Gilat's new focus: Aero mobility, backhaul and China

January 13, 2017

Gilat CEO Yona Ovadia says his company is pushing hardest in the aero, maritime and land-based broadband mobility markets, with cellular backhaul a focus -- and around 150 mbps to a hand-held demonstrated with Softbank. The biggest single geographic priority, he said, is China. Credit: Gilat Satellite Networks

Gilat CEO Yona Ovadia says his company is pushing hardest in the aero, maritime and land-based broadband mobility markets, with cellular backhaul a focus -- and around 150 mbps to a hand-held demonstrated with Softbank. The biggest single geographic priority, he said, is China. Credit: Gilat Satellite Networks

PARIS — Satellite broadband hardware and services provider Gilat Satellite Networks is refocusing its business on cellular backhaul and other mobility applications including aero and maritime markets and sidelining its previous accent on the U.S. military market. 

Israel-based Gilat has specifically identified China as the one of its top near-term priorities after striking deals with a Chinese satellite builder and a manufacturer of high-speed trains.

In a Jan. 11 presentation to an investor conference organized by Needham & Co., Gilat Chief Executive Yona Ovadia said Gilat’s patented products, including a new aeronautical-broadband modem, for in-flight connectivity and cellular backhaul are more profitable than the company’s other product lines and would be the focus of continuing R&D spending.

Softbank, Gogo and a second, unidentified IFC customer 

Gilat has already booked in-flight-connectivity provider Gogo Inc. as an inaugural customer for the aero modem, which Ovadia said has demonstrated it can deliver as much as 400 megabits per second to an aircraft. Ovadia said a second in-flight-connectivity customer has purchased the Gilat antenna; he declined to identify the customer.

A test of its LTE model with cellular network provider Softbank of Japan registered speeds of 143 megabits per second.

Ovadia cautioned that these speeds demonstrated only the capacity of the satellite-to-ground link. The actual throughput maximums to a given aircraft or cellular customer will depend on network provider decisions on how to distribute the capacity it has available.

Ovadia said Gilat and competitor ViaSat Inc. have the only dual-mode Ku-/Ka-band antennas for in-flight connectivity, enabling aircraft to switch from a Ka- to a Ku-band satellite smoothly en route.

Some industry officials say Ka-band showsthe most potential for raw throughput. But the installed base of Ku-band satellites around the world — and the decision by Intelsat, Telesat and other fleet operators to field high-throughput satellites in Ku-band — gives Ku-band certain advantages.

ViaSat is better known as a provider of very-high-throughput satellites for consumer and airline broadband in North America. But the company also offers Ku-band capacity it has leased on third-party satellites around the world for its airline customers.

Ovadia declined to compare the ViaSat and Gilat aeronautical antennas, but noted that ViaSat’s technology is used only on ViaSat-controlled networks. “We sell ours to whoever would like it,” he said.

‘If I owned a satellite, I’d be sweating now’

By steering clear of satellite ownership, Gilat contrasts itself with competitors ViaSat and Hughes Network Systems, owned by EchoStar Corp., which own their own satellites as well as provide ground hardware and manage consumer broadband businesses.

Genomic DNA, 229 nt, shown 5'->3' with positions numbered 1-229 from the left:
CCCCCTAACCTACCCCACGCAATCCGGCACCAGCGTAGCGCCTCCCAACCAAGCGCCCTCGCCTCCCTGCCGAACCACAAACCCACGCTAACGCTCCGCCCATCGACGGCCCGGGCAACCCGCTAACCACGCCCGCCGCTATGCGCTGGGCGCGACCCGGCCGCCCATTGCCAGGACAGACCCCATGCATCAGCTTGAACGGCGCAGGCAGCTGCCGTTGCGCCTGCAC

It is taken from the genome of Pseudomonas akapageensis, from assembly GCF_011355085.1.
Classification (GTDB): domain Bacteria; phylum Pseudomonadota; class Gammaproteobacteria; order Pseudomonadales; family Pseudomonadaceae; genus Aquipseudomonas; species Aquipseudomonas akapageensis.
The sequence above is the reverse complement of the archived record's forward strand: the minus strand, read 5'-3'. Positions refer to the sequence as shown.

Ovadia said that with each day that passes, the value of a given satellite drops as overcapacity from current geostationary-orbit satellites both in service and on the way, plus the potential of low- and medium-Earth-orbit constellations, drives down bandwidth prices.

Ovadia cited forecasts showing the supply of geostationary-orbit high-throughput satelilte capacity more than tripling by 2020. Add in the potential non-geostationary-orbit systems, he said, and supply could increase by an order of magnitude between 2016 and the early 2020s.

The same forecasts show demand for satellite bandwidth rising much more slowly.

“This is where we come in,” Ovadia said. “With the abundance of capacity, we will create new markets. It will create a blue ocean where industry can play, and where we aim to play. Satellite broadband is going mainstream.”

Ovadia said there is no end in sight for the drop in satellite prices — a nightmare for satellite owners but an ideal environment for businesses that will grow with increased applications.

“That’s why we’re not in the satellite business,” he said. “We don’t want the overcapacity. We postpone any buy decisions until the last moment because the deals get better by the day.

“If I owned a satellite, honestly I’d be sweating a bit. There is an abundance of capacity and it’s going to get worse.” 

As a buyer of satellite capacity, Gilat manages numerous commercial and government broadband-deployment projects worldwide. Perhaps its largest is in Peru, where it provided the network architecture and so far has won bids to be the service provider for four of the seven Peruvian regions for which bidding has occurred.

Lining up Chinese customers

In China, Gilat has signed agreements with the China Aerospace Science and Technology Corp. and Synertone for satellite broadband ground hardware, and with the China Railway Rolling Stock Corp. (CRRC), the world’s largest manufacturer of high-speed trains.

Asked about Gilat’s comms-on-the-move product line, which had viewed the U.S. Defense Department as a major customer, Ovadia said: “We are in this market, but it’s not a focus for us.”

Peter B. de Selding